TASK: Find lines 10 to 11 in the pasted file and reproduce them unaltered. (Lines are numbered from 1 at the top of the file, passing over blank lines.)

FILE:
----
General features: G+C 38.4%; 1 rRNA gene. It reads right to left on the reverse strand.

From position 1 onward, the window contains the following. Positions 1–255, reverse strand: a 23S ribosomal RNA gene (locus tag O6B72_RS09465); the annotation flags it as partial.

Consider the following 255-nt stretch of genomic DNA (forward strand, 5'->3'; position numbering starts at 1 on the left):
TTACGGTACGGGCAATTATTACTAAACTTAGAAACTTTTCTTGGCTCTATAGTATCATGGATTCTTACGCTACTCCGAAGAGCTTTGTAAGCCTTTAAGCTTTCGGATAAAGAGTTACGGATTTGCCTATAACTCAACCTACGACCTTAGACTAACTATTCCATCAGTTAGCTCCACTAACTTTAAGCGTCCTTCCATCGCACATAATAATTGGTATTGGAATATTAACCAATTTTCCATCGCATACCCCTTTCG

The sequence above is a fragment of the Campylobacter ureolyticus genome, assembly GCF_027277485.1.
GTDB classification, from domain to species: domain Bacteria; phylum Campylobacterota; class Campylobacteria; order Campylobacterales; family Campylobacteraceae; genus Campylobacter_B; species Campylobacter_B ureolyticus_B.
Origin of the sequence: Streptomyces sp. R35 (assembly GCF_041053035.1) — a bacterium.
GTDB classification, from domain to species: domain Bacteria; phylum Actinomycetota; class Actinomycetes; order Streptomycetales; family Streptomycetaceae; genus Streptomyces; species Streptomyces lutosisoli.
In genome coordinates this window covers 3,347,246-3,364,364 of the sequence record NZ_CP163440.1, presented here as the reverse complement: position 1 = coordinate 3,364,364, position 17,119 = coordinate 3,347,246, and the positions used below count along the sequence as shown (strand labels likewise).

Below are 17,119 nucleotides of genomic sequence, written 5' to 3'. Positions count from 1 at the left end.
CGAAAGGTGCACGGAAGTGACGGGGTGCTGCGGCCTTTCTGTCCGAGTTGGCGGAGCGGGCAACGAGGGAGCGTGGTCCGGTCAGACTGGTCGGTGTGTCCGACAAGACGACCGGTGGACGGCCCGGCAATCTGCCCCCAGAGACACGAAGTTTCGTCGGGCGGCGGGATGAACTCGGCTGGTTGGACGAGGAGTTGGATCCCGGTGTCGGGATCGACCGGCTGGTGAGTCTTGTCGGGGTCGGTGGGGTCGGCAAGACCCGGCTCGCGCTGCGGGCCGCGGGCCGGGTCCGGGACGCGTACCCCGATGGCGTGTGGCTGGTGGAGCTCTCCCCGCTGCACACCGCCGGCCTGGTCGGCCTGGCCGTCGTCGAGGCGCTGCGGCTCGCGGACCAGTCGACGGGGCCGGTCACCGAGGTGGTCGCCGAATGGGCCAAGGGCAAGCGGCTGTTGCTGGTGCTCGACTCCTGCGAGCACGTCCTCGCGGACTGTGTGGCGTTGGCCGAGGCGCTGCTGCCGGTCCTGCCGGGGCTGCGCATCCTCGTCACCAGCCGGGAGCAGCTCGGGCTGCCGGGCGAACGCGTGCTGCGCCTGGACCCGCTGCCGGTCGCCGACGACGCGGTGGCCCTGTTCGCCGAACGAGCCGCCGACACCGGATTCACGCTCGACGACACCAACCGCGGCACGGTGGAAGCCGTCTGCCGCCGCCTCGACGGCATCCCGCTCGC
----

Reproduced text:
Below are 17,119 nucleotides of genomic sequence, written 5' to 3'. Positions count from 1 at the left end.
CGAAAGGTGCACGGAAGTGACGGGGTGCTGCGGCCTTTCTGTCCGAGTTGGCGGAGCGGGCAACGAGGGAGCGTGGTCCGGTCAGACTGGTCGGTGTGTCCGACAAGACGACCGGTGGACGGCCCGGCAATCTGCCCCCAGAGACACGAAGTTTCGTCGGGCGGCGGGATGAACTCGGCTGGTTGGACGAGGAGTTGGATCCCGGTGTCGGGATCGACCGGCTGGTGAGTCTTGTCGGGGTCGGTGGGGTCGGCAAGACCCGGCTCGCGCTGCGGGCCGCGGGCCGGGTCCGGGACGCGTACCCCGATGGCGTGTGGCTGGTGGAGCTCTCCCCGCTGCACACCGCCGGCCTGGTCGGCCTGGCCGTCGTCGAGGCGCTGCGGCTCGCGGACCAGTCGACGGGGCCGGTCACCGAGGTGGTCGCCGAATGGGCCAAGGGCAAGCGGCTGTTGCTGGTGCTCGACTCCTGCGAGCACGTCCTCGCGGACTGTGTGGCGTTGGCCGAGGCGCTGCTGCCGGTCCTGCCGGGGCTGCGCATCCTCGTCACCAGCCGGGAGCAGCTCGGGCTGCCGGGCGAACGCGTGCTGCGCCTGGACCCGCTGCCGGTCGCCGACGACGCGGTGGCCCTGTTCGCCGAACGAGCCGCCGACACCGGATTCACGCTCGACGACACCAACCGCGGCACGGTGGAAGCCGTCTGCCGCCGCCTCGACGGCATCCCGCTCGC